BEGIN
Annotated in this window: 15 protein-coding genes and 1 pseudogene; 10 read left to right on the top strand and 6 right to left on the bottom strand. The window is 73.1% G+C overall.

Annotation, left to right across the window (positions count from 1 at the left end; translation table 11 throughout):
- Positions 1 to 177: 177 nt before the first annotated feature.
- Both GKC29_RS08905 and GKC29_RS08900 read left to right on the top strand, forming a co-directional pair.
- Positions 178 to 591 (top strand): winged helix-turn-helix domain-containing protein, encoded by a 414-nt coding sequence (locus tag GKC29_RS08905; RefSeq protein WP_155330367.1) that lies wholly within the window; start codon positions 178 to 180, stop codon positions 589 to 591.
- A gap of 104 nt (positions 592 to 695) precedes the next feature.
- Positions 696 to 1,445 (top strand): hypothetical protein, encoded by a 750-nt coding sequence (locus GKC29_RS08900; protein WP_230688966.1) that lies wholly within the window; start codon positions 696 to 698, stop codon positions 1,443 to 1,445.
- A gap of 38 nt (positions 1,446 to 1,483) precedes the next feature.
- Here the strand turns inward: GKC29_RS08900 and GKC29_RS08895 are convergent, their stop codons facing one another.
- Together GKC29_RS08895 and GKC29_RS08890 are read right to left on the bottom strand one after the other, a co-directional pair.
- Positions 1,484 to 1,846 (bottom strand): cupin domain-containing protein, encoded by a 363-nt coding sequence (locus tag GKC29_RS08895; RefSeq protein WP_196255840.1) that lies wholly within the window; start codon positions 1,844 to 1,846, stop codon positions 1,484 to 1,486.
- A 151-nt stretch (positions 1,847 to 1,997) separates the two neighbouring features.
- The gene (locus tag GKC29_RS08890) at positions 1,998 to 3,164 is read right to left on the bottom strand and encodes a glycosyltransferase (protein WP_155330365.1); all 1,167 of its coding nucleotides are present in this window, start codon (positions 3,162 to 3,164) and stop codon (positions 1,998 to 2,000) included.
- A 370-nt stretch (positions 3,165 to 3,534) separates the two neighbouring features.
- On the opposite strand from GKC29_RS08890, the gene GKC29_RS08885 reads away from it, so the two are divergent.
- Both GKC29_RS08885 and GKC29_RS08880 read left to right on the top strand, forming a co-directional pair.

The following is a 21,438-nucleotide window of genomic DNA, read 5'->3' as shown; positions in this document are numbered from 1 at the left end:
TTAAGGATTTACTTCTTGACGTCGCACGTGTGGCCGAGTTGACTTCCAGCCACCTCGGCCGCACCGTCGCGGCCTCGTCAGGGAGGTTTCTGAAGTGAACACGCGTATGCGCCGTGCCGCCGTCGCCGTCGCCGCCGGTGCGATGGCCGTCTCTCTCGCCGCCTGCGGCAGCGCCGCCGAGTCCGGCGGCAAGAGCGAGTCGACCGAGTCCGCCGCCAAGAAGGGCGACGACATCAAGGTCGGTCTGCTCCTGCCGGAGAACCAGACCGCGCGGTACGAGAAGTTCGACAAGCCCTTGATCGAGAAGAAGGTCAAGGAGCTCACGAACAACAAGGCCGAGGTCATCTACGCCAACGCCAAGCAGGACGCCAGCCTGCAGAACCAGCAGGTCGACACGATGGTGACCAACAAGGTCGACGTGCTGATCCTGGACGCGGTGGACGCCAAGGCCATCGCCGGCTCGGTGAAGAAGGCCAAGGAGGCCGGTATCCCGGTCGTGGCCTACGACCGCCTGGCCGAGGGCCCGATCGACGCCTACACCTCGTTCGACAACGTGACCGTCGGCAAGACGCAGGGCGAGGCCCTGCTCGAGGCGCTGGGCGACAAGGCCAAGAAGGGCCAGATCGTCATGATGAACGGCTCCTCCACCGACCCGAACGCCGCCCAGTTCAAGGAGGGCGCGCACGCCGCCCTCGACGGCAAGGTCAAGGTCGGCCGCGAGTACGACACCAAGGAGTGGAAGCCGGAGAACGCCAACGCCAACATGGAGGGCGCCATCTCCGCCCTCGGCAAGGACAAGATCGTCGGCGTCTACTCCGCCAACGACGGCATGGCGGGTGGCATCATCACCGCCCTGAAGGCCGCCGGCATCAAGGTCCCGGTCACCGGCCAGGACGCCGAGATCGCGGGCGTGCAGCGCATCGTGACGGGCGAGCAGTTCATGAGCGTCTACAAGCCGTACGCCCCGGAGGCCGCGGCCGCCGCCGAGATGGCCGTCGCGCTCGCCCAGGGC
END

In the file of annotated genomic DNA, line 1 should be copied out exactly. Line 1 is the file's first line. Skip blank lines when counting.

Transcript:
Annotated in this window: 15 protein-coding genes and 1 pseudogene; 10 read left to right on the top strand and 6 right to left on the bottom strand. The window is 73.1% G+C overall.